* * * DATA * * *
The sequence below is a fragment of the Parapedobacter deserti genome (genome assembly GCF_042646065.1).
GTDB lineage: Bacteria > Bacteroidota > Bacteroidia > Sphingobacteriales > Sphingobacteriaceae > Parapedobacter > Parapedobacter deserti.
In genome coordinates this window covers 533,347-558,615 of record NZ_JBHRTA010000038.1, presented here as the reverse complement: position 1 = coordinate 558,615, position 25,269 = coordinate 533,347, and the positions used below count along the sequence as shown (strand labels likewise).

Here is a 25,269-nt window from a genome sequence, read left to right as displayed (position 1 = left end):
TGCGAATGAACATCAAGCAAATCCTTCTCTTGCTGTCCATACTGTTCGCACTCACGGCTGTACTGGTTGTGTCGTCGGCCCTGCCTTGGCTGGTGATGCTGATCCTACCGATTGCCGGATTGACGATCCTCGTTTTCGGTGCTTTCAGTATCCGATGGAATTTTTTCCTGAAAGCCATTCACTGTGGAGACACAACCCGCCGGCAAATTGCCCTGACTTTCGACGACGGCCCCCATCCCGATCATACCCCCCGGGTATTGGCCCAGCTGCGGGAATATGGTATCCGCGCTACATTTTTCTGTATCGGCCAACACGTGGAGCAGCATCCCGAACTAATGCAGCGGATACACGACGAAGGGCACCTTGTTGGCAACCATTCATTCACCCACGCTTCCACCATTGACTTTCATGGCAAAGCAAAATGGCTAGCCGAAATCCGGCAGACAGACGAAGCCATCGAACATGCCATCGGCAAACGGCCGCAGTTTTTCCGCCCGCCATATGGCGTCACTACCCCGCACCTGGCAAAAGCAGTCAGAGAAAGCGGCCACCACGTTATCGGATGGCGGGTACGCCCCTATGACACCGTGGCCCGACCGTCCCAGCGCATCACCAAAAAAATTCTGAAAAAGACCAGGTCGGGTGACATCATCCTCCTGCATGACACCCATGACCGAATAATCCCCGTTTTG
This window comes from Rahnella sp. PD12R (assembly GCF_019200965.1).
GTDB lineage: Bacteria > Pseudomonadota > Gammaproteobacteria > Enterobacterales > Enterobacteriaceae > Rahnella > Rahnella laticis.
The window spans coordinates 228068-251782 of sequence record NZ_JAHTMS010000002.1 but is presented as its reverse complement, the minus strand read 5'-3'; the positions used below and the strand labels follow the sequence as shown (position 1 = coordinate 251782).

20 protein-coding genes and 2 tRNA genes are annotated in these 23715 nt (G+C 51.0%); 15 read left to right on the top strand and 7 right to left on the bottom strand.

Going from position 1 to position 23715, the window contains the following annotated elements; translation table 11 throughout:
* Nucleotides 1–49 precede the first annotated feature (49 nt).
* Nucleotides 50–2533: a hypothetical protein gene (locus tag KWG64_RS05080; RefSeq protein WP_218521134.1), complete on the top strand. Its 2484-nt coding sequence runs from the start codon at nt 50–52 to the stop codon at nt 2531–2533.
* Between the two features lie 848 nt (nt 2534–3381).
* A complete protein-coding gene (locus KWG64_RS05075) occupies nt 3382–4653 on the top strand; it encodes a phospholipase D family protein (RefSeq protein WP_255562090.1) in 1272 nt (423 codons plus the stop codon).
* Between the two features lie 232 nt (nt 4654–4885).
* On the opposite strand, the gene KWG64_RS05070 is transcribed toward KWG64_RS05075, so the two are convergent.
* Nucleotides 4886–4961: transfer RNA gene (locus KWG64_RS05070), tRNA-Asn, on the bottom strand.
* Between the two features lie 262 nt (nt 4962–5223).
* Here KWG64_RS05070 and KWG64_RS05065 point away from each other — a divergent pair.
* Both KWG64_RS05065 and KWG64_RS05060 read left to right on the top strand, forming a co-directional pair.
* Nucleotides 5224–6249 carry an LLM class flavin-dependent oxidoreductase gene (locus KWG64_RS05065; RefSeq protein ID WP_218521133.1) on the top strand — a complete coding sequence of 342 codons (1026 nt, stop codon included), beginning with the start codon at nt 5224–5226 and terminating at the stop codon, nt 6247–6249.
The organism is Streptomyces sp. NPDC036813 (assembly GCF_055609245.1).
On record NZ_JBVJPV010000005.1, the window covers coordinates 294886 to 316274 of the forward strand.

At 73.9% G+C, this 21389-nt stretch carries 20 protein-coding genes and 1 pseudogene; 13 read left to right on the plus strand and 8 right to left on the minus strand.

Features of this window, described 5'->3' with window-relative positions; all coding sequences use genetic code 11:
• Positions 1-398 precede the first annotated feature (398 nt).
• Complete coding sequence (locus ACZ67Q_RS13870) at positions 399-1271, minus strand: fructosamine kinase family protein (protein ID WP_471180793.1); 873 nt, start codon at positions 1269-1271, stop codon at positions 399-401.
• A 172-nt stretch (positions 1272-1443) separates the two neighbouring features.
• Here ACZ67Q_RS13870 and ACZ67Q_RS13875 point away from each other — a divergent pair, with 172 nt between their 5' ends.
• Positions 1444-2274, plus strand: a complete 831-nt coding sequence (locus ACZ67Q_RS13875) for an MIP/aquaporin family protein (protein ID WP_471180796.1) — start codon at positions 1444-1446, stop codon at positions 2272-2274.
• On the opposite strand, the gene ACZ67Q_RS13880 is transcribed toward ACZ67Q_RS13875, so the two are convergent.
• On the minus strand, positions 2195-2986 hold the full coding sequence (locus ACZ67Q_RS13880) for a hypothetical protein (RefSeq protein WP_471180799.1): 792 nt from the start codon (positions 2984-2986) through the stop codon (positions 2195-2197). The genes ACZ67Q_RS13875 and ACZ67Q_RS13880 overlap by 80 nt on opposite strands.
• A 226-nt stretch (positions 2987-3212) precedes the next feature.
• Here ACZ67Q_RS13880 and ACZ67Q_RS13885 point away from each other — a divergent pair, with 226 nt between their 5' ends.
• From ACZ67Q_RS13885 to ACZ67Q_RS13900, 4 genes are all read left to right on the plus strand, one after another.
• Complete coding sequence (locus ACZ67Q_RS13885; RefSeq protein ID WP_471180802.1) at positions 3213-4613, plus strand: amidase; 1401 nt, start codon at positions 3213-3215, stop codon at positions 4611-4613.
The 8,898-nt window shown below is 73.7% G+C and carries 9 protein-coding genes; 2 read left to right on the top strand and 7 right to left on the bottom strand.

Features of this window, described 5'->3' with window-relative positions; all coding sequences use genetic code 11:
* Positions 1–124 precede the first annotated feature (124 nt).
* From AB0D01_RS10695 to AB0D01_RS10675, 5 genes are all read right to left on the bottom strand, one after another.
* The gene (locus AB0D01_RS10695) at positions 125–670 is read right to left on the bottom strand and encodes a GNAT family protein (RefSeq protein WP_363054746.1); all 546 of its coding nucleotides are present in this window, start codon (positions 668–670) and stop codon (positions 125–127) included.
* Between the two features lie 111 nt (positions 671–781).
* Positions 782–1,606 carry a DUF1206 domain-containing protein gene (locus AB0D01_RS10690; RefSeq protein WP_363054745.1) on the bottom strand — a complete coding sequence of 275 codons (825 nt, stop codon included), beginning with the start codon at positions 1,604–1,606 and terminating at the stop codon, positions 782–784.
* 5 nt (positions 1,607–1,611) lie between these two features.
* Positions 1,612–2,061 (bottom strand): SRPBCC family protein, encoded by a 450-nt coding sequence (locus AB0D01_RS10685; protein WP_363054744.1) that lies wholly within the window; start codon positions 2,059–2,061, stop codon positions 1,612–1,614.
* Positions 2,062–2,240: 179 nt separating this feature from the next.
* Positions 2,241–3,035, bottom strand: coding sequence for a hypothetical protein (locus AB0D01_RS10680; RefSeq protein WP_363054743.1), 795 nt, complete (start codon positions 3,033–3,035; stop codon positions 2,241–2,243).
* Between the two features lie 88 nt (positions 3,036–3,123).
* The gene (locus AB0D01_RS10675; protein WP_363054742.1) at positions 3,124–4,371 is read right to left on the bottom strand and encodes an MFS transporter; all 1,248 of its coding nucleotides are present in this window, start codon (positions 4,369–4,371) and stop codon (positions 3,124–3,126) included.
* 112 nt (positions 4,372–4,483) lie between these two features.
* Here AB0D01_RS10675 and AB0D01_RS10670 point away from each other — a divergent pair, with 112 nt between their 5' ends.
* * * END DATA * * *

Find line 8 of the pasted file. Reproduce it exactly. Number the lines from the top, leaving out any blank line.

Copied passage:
The window spans coordinates 228068-251782 of sequence record NZ_JAHTMS010000002.1 but is presented as its reverse complement, the minus strand read 5'-3'; the positions used below and the strand labels follow the sequence as shown (position 1 = coordinate 251782).